Page:A history of Sanskrit literature (1900), Macdonell, Arthur Anthony.djvu/387

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A collection of pretty and ingenious fairy tales, with a highly Oriental colouring, is the Vetāla-panchaviṃçati, or "Twenty-five Tales of the Vetāla" (a demon supposed to occupy corpses). The framework of this collection is briefly as follows. King Vikrama of Ujjayinī is directed by an ascetic (yogin) to take down from a tree and convey a corpse, without uttering a single word, to a spot in a graveyard where certain rites for the attainment of high magical powers are to take place. As the king is carrying the corpse along on his shoulders, a Vetāla, which has entered it, begins to speak and tells him a fairy tale. On the king inadvertently replying to a question, the corpse at once disappears and is found hanging on the tree again. The king goes back to fetch it, and the same process is repeated till the Vetāla has told twenty-five tales. Each of these is so constructed as to end in a subtle problem, on which the king is asked to express his opinion. The stories contained in this work are known to many English readers under the title of Vikram and the Vampire.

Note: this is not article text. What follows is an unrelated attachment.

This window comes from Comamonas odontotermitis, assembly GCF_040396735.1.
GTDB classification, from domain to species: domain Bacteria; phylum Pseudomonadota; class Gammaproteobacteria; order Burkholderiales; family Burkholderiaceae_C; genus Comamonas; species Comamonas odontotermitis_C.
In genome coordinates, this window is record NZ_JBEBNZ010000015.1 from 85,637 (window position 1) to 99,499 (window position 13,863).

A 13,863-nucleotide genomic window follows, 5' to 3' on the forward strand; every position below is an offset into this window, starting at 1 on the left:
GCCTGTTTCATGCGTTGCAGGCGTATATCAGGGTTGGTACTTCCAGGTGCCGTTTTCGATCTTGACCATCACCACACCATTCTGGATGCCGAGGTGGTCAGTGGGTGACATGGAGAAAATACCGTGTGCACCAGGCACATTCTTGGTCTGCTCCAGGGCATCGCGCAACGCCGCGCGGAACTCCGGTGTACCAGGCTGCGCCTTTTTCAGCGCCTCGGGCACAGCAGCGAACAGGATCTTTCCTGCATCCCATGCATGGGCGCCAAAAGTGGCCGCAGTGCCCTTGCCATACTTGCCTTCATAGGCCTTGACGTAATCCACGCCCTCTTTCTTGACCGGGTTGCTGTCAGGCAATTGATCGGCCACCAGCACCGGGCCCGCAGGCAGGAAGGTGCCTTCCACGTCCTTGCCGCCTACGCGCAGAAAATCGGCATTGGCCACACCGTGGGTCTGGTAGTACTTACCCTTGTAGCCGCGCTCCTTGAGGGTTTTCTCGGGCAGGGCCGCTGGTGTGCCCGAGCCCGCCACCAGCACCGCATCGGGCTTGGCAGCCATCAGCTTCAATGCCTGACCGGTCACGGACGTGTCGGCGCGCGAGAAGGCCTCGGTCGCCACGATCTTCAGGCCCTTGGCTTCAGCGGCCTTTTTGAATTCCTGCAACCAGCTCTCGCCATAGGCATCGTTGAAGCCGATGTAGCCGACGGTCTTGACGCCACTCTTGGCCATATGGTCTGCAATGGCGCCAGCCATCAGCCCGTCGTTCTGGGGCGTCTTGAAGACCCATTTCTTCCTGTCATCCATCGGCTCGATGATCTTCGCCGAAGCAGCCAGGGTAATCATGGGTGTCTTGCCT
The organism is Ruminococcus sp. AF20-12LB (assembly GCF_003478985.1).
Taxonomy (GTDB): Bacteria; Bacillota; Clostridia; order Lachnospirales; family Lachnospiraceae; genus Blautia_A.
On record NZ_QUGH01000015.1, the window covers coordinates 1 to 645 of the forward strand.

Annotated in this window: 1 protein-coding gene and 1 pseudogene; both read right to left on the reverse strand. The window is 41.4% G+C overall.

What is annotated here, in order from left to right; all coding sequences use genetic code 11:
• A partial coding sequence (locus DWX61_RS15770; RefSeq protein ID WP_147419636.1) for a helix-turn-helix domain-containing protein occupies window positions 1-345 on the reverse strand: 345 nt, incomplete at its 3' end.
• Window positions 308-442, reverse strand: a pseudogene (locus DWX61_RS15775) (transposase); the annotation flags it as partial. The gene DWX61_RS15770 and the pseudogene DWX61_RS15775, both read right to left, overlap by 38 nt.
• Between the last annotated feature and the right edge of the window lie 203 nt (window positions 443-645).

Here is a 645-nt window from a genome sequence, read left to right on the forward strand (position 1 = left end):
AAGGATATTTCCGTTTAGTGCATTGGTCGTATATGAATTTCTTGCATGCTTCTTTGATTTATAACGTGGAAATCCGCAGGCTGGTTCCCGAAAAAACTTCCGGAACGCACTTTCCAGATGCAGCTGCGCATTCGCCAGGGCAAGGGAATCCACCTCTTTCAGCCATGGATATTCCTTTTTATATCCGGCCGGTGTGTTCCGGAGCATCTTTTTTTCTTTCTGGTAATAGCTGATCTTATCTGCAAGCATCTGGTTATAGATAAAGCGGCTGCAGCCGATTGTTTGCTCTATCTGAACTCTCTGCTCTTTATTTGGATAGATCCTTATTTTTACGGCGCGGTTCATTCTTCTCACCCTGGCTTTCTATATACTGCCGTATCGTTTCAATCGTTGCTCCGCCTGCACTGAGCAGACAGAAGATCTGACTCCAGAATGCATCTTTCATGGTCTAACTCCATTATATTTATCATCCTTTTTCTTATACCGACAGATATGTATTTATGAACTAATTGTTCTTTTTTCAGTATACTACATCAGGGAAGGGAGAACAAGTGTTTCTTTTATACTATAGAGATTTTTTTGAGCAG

Another collection of fairy tales is the Siṃhāsana-dvātriṃçikā or "Thirty-two Stories of the Lion-seat" (i.e. throne), which also goes by the name of Vikrama-charita, or "Adventures of Vikrama." Here it is the throne of King Vikrama that tells the tales. Both this and the preceding collection are of Buddhistic origin.

A third work of the same kind is the Çuka-saptati, or "Seventy Stories of a Parrot." Here a wife, whose husband is travelling abroad, and who is inclined to run after other men, turns to her husband's clever parrot for advice. The bird, while seeming to approve of her plans, warns her of the risks she runs, and makes her promise not to go and meet any paramour unless